How much does the new TV contract in 2015 allow the team to be creative with deals now? What I would say about the TV contract is the years '12, '13 and '14, we don't have it. Those are the years that we're prepared to put in some capital. This will be the most significant year because we're having to catch up with some unfunded liabilities that we inherited, in the area, as an example, of deferred compensation.
Everybody thinks that if you go to the World Series, you're like killing 'em financially. We're actually running at a deficit still, but payroll has gone from $57 million to maybe $125 million this year. That's $70 million. When ticket sales are $70 million, you can't expect it to be covered quickly. It'll need further increases in ticket prices, and this TV increment for revenue, and a winning team. Then we'll have a sustainable model.
But people who invest in a baseball franchise are, in our case on the financial side, looking for ultimate appreciation of the value of the team. We're not looking to take money out. We also are putting in money now.
I want the fans to understand that we're committed. We're putting money in it and not taking any money out. If we have to raise ticket prices, we're all partners in this thing together, and financially we have to get it sustainable. But we're in the fifth biggest market for baseball. We deserve to be in the top five teams every year. That should be sustainable, and that's our analysis.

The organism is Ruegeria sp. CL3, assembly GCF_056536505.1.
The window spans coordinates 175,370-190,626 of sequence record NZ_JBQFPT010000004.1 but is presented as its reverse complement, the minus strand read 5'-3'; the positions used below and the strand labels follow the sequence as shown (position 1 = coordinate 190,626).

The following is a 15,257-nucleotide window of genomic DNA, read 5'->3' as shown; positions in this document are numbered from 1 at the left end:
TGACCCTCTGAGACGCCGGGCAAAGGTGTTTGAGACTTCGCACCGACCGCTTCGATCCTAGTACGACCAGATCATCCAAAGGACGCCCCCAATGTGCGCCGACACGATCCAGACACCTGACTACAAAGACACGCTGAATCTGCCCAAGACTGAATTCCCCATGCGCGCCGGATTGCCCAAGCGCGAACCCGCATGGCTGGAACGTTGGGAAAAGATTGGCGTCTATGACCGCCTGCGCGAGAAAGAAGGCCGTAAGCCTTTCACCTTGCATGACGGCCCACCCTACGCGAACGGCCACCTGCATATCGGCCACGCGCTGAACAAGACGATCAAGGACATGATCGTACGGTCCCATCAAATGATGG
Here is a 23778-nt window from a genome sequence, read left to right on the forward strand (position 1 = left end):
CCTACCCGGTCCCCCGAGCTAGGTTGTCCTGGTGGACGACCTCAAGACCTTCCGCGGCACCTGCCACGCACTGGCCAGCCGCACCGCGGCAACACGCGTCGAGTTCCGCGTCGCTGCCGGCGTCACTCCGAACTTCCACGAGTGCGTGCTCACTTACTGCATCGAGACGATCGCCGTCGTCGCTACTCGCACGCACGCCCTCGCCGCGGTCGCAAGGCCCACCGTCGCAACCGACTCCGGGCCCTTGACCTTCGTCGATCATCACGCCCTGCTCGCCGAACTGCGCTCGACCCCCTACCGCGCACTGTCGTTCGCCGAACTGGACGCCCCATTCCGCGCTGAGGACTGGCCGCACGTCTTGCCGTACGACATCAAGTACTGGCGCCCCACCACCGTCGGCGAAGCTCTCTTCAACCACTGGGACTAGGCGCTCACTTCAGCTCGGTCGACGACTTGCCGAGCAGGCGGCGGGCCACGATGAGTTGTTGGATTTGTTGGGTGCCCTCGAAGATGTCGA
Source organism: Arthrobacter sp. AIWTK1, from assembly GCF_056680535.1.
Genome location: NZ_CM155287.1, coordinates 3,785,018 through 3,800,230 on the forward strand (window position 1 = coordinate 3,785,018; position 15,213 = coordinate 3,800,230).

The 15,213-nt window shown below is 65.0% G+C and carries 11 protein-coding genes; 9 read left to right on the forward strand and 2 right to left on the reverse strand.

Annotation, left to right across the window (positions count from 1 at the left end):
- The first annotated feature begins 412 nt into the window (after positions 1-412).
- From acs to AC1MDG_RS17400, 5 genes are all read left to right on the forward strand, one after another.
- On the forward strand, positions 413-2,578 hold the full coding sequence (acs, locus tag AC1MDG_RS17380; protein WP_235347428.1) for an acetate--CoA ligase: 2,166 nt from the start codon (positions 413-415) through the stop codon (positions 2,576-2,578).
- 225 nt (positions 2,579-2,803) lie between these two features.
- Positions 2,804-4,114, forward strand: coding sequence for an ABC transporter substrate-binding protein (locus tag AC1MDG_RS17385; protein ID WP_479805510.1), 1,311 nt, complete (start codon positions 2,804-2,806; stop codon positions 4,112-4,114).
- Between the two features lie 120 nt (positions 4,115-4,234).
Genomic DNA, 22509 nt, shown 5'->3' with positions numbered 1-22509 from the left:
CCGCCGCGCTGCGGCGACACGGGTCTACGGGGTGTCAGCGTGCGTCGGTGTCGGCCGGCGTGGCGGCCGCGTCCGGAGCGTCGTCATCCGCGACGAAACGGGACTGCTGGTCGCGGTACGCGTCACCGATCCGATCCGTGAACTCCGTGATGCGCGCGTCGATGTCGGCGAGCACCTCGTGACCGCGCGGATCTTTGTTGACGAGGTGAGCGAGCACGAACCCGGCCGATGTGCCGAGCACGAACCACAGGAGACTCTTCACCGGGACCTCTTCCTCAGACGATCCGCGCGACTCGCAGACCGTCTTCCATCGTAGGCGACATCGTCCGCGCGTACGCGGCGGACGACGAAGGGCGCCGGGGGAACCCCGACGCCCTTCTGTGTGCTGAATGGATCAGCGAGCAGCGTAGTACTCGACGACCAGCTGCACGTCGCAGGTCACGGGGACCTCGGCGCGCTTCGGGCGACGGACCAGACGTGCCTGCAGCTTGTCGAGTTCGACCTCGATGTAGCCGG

Is the 2012 payroll maxed out after the Darvish signing? It depends on what happens. We're going to have to generate more revenues to push higher. We might, but we'll see. You're in a phase now where you're trying to see what can this market be and what can this sports franchise do, because it's never been optimized. Call it a grand experiment financially, but we're in that and we understand that takes capital. The fans are enjoying our investments, but we're going to grow this thing to where it's sustainable at a championship level. That's our goal.
As you have key players reach free agency, it gets more complicated. You really need to probably take it a little higher over time. But are you going to do that? We'll find out. Our strategy is to win and bring in the fans and then to drive a sustainable model.
Is Prince Fielder in play or, as Jon Daniels said, is it unlikely? I think it is. He is, given our set of cards, too pricey. If that were to change, I guess they would look at it harder. Right now, he's priced himself out of what we can do.
The strategy was to get Yu. It's a complicated strategy, but we did it and now we're satisfied. If we get something on top of that, great, but not something that wrecks our financial discipline or incrementally is not worth near the dollars. Fielder would have to come into that analysis.
We've got guys, frankly, like Josh Hamilton, that I would love to see re-signed. My personal preference, at this moment, would be to re-sign him instead of having Fielder. But we could all debate that. The organization has its feelings. Everybody dreams about having both. Sometimes you can't have both at some level. If they came around to something we'd do, we'd look at him. But we don't think it's likely."
Jeff Wilson, 817-390-7760